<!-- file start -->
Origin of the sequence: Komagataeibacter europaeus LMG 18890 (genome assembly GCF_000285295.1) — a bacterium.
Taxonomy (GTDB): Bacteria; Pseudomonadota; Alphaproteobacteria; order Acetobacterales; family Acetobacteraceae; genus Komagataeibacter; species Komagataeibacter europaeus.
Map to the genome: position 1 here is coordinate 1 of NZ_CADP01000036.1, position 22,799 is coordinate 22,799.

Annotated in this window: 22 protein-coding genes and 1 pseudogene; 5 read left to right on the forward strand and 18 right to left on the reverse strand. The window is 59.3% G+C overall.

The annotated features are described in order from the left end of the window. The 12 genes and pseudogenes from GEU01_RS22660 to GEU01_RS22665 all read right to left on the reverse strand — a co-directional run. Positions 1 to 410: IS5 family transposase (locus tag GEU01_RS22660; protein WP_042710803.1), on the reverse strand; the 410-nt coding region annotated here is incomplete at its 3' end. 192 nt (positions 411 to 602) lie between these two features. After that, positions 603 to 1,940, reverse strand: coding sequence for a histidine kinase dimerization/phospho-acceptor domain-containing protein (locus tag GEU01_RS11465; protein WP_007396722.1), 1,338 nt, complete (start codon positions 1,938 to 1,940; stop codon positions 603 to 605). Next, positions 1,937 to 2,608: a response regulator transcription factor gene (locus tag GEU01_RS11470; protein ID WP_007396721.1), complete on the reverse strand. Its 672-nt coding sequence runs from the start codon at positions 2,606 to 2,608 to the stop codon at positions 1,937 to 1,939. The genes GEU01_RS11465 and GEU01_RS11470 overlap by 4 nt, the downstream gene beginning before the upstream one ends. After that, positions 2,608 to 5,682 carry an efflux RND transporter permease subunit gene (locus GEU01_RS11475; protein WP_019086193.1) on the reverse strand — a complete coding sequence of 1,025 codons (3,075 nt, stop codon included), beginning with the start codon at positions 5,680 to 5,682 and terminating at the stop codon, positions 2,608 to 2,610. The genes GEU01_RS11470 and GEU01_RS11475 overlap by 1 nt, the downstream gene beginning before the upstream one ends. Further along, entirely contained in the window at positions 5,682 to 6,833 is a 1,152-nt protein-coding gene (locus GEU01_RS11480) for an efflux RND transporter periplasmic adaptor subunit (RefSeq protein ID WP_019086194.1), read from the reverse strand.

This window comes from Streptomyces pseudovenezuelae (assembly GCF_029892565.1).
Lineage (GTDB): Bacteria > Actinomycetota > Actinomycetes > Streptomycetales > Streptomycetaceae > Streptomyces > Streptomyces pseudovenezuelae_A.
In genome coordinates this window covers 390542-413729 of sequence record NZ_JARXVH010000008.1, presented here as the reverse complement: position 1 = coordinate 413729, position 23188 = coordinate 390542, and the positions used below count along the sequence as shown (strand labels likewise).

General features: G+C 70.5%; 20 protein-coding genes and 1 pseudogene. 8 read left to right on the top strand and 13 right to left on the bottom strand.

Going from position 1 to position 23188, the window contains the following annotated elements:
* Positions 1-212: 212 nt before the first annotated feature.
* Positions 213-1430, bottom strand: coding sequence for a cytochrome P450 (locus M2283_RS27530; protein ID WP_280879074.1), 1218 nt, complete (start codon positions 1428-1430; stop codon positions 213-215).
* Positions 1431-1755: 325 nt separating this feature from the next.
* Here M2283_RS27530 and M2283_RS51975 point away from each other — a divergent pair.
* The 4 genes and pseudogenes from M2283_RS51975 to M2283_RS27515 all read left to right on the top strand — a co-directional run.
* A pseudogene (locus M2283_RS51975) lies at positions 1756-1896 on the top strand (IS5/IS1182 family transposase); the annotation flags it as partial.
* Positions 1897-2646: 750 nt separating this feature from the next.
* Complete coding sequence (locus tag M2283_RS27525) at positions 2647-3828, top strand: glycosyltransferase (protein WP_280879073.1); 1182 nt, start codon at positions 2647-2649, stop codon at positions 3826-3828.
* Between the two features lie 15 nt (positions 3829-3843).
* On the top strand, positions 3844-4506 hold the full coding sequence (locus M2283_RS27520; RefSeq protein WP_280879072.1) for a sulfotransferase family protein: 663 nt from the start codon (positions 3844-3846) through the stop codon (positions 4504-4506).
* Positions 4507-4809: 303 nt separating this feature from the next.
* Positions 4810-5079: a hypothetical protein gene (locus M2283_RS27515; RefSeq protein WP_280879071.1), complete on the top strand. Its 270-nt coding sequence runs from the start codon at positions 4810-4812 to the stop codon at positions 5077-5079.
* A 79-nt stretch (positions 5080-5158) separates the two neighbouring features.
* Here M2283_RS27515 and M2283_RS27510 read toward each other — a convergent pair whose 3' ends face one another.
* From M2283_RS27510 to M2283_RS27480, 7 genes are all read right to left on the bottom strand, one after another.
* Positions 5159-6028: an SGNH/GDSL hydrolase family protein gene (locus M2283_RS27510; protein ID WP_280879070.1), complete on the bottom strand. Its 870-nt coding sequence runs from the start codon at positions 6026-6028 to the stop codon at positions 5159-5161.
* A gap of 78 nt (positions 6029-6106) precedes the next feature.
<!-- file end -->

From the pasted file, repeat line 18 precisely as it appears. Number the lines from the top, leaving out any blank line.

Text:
* Complete coding sequence (locus tag M2283_RS27525) at positions 2647-3828, top strand: glycosyltransferase (protein WP_280879073.1); 1182 nt, start codon at positions 2647-2649, stop codon at positions 3826-3828.